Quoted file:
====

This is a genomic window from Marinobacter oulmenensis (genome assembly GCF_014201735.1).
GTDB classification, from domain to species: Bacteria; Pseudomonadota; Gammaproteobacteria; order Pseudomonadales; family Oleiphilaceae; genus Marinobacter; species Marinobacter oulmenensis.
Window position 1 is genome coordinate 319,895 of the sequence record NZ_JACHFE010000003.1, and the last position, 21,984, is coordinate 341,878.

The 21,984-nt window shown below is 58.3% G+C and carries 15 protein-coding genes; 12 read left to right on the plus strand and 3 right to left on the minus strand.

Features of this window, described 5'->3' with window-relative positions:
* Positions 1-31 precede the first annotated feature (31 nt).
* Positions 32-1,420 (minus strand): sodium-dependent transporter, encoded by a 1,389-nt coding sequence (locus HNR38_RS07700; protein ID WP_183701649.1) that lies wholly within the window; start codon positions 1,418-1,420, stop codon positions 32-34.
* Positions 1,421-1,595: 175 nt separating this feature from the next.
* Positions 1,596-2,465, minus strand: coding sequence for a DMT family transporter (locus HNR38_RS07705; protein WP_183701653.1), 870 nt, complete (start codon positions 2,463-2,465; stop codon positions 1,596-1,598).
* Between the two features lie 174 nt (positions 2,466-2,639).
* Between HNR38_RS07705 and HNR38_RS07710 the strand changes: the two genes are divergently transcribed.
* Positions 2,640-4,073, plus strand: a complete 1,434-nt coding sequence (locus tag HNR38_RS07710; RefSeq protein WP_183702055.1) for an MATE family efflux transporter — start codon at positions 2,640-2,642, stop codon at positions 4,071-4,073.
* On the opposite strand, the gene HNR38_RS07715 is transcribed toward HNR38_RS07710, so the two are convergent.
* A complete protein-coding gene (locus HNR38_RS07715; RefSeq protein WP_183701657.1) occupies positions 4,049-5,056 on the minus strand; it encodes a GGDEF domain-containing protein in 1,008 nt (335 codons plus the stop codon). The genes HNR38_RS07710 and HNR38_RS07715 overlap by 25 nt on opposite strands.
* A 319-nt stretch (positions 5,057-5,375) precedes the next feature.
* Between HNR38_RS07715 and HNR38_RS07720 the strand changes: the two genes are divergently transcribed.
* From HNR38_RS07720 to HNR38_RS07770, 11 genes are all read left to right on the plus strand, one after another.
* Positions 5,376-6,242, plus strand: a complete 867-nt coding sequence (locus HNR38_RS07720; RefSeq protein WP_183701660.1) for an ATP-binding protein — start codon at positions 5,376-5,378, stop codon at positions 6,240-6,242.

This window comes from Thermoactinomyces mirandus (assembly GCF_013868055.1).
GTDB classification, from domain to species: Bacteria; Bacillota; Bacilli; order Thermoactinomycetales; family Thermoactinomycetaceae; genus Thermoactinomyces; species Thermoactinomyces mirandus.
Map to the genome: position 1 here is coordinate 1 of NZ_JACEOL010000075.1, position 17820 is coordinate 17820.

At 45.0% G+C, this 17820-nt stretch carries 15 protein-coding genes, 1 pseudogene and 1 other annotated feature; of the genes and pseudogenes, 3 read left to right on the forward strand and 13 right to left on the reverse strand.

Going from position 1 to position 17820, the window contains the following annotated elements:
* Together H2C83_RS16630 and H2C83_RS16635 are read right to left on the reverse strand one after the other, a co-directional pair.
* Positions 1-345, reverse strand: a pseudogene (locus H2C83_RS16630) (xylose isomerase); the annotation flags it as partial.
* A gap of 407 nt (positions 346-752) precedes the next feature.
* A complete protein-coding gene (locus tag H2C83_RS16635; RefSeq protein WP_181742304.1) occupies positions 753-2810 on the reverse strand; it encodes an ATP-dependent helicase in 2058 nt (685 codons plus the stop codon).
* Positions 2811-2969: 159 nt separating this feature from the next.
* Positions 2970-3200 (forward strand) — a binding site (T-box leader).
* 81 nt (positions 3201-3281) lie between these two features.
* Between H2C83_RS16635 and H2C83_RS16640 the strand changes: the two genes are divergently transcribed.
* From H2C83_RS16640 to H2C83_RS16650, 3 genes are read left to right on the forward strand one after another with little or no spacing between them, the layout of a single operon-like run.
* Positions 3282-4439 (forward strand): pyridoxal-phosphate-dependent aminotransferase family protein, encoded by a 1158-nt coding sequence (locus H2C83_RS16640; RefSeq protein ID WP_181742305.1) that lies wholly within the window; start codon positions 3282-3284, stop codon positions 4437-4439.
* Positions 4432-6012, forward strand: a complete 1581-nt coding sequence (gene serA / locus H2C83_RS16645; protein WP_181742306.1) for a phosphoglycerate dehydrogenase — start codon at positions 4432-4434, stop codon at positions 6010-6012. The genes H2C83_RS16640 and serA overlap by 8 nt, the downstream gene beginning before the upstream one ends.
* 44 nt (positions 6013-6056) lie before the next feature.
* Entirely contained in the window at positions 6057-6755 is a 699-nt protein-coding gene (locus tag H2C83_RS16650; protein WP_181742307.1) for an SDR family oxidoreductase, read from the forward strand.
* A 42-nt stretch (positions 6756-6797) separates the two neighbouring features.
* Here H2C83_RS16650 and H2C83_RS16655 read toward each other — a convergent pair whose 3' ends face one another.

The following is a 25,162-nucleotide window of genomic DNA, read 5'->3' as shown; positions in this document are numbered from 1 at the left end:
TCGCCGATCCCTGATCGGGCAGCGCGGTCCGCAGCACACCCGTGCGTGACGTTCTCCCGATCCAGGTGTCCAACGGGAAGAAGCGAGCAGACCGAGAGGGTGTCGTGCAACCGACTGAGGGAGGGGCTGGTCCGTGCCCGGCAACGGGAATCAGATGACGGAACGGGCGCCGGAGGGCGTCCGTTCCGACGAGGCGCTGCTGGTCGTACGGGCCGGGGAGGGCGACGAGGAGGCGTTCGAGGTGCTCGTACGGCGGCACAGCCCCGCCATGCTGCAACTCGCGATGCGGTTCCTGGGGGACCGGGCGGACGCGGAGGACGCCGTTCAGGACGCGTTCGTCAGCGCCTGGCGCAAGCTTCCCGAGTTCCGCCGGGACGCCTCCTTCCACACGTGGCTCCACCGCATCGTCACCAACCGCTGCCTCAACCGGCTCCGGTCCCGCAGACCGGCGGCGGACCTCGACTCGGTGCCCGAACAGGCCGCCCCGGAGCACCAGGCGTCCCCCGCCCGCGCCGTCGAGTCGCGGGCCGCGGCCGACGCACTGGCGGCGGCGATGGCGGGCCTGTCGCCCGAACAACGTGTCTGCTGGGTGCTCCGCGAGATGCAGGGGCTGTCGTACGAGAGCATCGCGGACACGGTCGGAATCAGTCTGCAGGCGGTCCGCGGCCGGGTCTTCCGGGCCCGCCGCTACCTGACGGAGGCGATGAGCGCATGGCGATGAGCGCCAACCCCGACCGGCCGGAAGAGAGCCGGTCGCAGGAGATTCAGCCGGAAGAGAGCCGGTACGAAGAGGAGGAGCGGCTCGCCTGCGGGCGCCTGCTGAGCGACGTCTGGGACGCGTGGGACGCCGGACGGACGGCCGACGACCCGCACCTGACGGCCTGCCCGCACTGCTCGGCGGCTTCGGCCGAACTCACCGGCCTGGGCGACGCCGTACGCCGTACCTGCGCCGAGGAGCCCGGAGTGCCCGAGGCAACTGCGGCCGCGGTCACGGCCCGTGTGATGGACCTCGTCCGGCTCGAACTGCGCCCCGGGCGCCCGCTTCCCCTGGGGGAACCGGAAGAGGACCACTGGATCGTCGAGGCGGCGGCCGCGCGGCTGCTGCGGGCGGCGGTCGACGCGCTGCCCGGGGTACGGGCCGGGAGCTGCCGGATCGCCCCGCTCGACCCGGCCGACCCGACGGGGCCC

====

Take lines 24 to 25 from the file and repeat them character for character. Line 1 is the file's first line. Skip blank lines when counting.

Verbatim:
* Together H2C83_RS16630 and H2C83_RS16635 are read right to left on the reverse strand one after the other, a co-directional pair.
* Positions 1-345, reverse strand: a pseudogene (locus H2C83_RS16630) (xylose isomerase); the annotation flags it as partial.